“It used to be that almost all the exonerations we knew about were murder and rape cases. We’re finally beginning to see beyond that. This is a sea change,” said Gross.
Exonerations often take place with no public fanfare and the 106-page report that coincides with the opening of the registry explains why.
On TV, an exoneration looks like a singular victory for a criminal defense attorney, “but there’s usually someone to blame for the underlying tragedy, often more than one person, and the common culprits include defense lawyers as well as police officers, prosecutors and judges. In many cases, everybody involved has egg on their face,” according to the report.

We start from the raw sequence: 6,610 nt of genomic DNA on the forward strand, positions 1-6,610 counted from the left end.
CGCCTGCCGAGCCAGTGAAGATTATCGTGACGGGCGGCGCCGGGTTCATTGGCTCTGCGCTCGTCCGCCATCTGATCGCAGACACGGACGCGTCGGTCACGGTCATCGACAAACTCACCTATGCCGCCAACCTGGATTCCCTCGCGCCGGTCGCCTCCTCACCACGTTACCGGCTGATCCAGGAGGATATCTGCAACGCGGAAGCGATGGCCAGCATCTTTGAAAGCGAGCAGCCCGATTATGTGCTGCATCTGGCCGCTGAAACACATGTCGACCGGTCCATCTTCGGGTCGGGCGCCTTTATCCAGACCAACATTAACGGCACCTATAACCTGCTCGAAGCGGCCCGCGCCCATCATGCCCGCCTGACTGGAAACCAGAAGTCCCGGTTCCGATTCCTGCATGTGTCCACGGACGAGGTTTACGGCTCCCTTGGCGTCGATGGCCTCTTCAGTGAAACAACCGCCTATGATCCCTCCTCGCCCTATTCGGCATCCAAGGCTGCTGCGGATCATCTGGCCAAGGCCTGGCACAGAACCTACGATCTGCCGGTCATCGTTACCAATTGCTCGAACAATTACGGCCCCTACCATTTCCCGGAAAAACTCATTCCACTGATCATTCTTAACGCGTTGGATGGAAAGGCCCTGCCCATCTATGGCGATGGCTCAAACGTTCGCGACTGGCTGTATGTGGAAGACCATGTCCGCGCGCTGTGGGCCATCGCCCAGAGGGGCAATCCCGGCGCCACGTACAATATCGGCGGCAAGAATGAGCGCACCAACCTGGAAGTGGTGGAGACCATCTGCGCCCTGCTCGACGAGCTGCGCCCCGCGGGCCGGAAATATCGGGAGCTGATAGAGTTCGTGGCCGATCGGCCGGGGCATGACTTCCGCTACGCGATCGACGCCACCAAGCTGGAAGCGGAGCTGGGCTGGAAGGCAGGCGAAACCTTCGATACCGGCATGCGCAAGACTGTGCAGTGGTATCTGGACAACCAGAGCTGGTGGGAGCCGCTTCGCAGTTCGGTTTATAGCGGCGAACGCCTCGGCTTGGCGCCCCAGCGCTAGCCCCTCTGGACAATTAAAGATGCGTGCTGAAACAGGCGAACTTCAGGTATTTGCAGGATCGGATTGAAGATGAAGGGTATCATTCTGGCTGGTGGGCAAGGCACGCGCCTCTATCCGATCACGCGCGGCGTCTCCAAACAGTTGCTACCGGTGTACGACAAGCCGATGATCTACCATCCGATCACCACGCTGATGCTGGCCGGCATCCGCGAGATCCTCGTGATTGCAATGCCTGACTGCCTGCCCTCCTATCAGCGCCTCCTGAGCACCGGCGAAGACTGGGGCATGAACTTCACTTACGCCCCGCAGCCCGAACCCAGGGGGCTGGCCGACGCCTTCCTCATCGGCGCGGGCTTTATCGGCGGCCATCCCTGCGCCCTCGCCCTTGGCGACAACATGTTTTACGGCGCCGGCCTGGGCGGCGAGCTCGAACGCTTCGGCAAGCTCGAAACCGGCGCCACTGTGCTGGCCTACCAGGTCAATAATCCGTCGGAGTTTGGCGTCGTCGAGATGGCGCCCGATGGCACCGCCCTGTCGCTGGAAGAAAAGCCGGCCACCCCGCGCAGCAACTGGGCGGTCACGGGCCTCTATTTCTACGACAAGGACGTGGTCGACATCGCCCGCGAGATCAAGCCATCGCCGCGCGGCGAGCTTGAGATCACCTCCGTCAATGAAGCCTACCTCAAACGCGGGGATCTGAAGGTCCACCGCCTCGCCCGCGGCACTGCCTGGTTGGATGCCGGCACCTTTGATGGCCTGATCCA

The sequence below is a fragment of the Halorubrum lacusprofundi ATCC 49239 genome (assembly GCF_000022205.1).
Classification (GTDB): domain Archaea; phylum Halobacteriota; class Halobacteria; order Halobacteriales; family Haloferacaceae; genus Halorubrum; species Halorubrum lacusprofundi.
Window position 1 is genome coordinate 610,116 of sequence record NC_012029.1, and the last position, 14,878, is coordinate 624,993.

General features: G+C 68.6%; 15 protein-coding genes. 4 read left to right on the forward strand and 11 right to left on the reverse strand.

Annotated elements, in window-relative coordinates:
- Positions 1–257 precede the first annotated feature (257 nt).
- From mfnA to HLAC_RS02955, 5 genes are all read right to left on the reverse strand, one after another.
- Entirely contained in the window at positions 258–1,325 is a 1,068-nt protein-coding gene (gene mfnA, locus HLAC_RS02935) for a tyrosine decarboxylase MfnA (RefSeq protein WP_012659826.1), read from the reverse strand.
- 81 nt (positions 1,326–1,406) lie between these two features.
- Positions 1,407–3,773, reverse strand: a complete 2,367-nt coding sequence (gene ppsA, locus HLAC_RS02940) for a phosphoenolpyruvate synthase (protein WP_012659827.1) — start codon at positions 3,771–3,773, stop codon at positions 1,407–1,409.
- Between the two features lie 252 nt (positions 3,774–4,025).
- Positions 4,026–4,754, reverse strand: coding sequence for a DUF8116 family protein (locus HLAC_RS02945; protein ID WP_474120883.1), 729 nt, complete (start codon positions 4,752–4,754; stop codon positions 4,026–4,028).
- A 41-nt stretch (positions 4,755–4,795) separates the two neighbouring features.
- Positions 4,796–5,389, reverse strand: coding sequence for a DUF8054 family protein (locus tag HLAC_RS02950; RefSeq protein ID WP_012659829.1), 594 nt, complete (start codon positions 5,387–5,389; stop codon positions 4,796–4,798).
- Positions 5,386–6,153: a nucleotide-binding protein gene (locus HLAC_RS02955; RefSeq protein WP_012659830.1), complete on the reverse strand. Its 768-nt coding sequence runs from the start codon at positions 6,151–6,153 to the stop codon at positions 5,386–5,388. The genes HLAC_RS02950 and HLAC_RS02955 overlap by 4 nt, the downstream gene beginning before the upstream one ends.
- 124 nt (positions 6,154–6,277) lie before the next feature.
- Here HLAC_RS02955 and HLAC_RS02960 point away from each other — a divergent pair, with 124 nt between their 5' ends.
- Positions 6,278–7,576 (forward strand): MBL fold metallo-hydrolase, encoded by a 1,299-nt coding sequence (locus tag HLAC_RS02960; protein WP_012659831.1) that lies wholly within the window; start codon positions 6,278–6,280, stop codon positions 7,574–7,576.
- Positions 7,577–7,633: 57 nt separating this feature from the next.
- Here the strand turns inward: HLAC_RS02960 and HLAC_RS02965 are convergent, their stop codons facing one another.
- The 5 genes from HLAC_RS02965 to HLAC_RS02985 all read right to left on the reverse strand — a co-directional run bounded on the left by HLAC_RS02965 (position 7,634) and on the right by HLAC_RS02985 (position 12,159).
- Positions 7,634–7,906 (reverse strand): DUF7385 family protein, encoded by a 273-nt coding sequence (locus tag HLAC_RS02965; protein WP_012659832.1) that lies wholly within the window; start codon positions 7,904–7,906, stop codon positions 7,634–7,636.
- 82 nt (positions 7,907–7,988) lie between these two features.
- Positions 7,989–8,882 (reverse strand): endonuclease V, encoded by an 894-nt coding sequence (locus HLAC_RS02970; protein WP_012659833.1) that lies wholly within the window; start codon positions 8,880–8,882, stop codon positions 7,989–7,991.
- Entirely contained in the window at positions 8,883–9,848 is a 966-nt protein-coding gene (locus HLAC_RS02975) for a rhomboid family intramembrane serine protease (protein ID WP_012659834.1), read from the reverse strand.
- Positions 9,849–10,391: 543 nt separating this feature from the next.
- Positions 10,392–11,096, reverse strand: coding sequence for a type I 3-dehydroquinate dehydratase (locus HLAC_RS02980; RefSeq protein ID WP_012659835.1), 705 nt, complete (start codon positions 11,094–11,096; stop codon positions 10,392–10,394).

Despite a claim of wrongful conviction that was widely publicized last week, a Texas convict executed two decades ago is not in the database because he has not been officially exonerated. Carlos deLuna was executed for the fatal stabbing of a Corpus Christi convenience store clerk. A team headed by a Columbia University law professor just published a 400-page report that contends DeLuna didn’t kill the clerk, Wanda Jean Lopez.